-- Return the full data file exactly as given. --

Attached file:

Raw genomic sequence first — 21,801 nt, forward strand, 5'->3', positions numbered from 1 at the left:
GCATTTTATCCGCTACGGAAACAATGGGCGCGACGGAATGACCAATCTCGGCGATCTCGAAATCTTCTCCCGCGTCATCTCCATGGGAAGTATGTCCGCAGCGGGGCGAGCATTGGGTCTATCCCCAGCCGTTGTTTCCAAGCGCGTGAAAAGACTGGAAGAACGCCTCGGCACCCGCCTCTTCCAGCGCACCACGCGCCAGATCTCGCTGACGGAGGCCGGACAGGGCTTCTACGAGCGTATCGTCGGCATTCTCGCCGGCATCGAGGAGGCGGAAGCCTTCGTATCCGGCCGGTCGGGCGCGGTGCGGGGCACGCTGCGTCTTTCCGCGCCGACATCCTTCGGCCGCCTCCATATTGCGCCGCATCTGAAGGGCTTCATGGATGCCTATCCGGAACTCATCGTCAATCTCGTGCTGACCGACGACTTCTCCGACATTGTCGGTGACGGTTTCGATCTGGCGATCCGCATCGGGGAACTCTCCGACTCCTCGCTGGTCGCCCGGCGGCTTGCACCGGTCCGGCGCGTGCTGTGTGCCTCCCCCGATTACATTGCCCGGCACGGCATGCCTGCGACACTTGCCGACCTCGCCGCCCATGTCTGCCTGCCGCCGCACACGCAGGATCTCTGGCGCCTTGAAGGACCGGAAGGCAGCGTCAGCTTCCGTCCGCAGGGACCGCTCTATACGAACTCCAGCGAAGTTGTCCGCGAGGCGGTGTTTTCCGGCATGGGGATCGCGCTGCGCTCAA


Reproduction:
Raw genomic sequence first — 21,801 nt, forward strand, 5'->3', positions numbered from 1 at the left:
GCATTTTATCCGCTACGGAAACAATGGGCGCGACGGAATGACCAATCTCGGCGATCTCGAAATCTTCTCCCGCGTCATCTCCATGGGAAGTATGTCCGCAGCGGGGCGAGCATTGGGTCTATCCCCAGCCGTTGTTTCCAAGCGCGTGAAAAGACTGGAAGAACGCCTCGGCACCCGCCTCTTCCAGCGCACCACGCGCCAGATCTCGCTGACGGAGGCCGGACAGGGCTTCTACGAGCGTATCGTCGGCATTCTCGCCGGCATCGAGGAGGCGGAAGCCTTCGTATCCGGCCGGTCGGGCGCGGTGCGGGGCACGCTGCGTCTTTCCGCGCCGACATCCTTCGGCCGCCTCCATATTGCGCCGCATCTGAAGGGCTTCATGGATGCCTATCCGGAACTCATCGTCAATCTCGTGCTGACCGACGACTTCTCCGACATTGTCGGTGACGGTTTCGATCTGGCGATCCGCATCGGGGAACTCTCCGACTCCTCGCTGGTCGCCCGGCGGCTTGCACCGGTCCGGCGCGTGCTGTGTGCCTCCCCCGATTACATTGCCCGGCACGGCATGCCTGCGACACTTGCCGACCTCGCCGCCCATGTCTGCCTGCCGCCGCACACGCAGGATCTCTGGCGCCTTGAAGGACCGGAAGGCAGCGTCAGCTTCCGTCCGCAGGGACCGCTCTATACGAACTCCAGCGAAGTTGTCCGCGAGGCGGTGTTTTCCGGCATGGGGATCGCGCTGCGCTCAA